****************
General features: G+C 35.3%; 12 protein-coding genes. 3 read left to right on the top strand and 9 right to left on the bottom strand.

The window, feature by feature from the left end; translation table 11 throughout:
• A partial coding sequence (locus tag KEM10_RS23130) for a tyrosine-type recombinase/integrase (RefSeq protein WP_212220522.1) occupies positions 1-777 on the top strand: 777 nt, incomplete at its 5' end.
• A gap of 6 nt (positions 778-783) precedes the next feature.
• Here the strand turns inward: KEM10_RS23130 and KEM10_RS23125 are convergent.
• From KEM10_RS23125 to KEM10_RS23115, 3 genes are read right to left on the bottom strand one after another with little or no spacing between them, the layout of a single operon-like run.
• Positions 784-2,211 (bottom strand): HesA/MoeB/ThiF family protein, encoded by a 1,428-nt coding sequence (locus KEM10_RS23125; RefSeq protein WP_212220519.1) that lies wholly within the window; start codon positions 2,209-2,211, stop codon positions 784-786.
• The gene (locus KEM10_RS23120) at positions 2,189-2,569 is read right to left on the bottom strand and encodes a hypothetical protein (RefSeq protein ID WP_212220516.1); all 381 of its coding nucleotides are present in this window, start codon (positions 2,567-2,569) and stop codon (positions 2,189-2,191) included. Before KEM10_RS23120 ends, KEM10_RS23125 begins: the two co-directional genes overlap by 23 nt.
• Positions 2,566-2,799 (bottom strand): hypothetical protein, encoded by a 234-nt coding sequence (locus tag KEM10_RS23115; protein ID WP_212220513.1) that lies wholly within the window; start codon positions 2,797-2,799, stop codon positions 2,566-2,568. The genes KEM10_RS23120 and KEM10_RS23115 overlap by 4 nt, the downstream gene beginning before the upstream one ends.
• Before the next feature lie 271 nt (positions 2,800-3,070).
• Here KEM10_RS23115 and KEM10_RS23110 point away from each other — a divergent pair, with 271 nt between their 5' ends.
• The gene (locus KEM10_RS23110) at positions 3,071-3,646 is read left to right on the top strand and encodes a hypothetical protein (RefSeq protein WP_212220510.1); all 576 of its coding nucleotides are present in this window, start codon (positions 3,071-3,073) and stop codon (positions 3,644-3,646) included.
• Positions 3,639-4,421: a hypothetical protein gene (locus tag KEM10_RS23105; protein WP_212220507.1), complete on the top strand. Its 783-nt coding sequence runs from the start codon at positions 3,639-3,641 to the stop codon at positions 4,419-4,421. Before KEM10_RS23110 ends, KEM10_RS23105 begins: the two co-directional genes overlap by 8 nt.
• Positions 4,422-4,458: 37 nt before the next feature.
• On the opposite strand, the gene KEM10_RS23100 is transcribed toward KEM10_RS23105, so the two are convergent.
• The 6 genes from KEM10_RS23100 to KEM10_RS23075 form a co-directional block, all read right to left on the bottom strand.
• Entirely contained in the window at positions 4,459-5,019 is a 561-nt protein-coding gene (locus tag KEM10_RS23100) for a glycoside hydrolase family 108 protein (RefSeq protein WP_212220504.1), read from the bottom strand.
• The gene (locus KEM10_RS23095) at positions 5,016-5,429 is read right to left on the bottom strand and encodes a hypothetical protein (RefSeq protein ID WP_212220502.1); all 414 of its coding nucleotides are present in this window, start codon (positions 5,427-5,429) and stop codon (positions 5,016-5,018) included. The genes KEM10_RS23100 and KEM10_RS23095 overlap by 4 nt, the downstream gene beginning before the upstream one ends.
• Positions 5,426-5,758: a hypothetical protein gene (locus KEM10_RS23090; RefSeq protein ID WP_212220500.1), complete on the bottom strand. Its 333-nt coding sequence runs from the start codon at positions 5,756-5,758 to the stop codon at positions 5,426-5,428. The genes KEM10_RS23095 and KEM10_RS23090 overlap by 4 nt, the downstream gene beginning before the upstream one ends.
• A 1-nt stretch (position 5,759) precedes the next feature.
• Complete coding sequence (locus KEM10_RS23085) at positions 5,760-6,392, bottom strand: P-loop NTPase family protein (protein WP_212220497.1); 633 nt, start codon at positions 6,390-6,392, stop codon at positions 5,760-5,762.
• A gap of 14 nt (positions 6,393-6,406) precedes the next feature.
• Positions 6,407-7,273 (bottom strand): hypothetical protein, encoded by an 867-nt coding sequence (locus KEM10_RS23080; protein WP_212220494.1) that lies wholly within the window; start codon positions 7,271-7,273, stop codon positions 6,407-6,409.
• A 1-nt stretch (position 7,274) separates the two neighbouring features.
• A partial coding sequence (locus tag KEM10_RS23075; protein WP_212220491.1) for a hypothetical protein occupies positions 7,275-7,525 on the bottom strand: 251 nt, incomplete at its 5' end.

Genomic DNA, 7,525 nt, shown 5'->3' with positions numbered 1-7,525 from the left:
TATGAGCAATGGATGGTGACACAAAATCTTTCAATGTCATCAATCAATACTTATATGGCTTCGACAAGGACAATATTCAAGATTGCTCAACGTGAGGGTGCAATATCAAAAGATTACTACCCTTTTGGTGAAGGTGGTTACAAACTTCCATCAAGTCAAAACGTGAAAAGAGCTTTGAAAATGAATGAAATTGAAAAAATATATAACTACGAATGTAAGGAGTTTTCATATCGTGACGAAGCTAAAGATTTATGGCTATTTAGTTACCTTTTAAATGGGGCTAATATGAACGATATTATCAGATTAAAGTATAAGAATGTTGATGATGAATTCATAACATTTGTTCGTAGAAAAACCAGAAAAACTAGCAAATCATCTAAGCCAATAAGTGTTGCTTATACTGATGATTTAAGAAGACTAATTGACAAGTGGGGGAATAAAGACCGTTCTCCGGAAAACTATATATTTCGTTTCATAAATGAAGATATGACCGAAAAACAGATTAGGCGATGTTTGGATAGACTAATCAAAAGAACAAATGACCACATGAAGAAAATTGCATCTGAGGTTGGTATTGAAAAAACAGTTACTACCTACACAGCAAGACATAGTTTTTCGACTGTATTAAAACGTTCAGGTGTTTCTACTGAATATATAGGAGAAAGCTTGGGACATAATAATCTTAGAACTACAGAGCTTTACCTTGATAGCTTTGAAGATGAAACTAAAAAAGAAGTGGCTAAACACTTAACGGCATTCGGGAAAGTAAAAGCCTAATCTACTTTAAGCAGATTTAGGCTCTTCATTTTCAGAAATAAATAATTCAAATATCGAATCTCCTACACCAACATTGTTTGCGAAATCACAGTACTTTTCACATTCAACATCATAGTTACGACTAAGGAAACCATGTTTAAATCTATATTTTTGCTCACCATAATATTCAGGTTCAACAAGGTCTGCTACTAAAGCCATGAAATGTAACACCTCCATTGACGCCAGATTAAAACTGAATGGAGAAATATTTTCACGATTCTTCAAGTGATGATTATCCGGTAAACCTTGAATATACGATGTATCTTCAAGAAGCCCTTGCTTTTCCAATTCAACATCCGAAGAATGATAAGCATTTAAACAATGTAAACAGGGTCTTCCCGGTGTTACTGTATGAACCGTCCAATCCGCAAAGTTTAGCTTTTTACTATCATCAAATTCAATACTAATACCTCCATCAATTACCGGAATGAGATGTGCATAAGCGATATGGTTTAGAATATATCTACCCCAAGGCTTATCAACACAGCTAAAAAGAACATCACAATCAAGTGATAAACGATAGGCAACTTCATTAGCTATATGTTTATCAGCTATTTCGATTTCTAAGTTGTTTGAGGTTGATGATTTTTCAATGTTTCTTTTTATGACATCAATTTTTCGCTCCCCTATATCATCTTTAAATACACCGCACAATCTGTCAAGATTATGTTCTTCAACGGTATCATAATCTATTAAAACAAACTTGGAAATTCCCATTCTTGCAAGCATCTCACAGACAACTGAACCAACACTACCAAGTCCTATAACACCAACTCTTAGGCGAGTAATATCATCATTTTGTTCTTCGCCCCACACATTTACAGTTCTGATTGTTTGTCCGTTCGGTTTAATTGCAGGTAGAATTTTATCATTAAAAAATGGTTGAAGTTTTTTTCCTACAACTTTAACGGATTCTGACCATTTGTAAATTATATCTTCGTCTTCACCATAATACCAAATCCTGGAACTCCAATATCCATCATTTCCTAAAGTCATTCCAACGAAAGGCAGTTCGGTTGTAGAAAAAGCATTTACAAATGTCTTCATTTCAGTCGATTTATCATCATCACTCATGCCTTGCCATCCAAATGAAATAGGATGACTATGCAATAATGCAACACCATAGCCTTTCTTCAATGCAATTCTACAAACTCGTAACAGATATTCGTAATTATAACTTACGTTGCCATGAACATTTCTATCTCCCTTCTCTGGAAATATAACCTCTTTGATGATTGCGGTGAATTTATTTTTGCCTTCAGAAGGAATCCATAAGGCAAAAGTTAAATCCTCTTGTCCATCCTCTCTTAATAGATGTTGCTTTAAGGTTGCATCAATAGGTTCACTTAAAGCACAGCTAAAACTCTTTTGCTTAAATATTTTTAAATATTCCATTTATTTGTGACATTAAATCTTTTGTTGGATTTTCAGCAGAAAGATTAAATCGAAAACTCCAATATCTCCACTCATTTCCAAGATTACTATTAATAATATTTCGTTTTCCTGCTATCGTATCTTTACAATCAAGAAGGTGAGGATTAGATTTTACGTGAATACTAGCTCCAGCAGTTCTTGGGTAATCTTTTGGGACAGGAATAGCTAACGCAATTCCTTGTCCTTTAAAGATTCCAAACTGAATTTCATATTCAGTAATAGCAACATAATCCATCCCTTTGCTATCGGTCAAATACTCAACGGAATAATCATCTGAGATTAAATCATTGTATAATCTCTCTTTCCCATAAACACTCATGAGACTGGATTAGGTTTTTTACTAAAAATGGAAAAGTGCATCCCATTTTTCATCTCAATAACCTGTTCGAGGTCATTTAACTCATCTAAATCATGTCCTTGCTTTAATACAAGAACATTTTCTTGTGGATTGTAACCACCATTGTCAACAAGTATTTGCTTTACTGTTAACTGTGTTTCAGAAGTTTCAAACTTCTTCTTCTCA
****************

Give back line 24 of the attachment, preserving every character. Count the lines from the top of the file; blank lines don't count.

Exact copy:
• A 1-nt stretch (position 7,274) separates the two neighbouring features.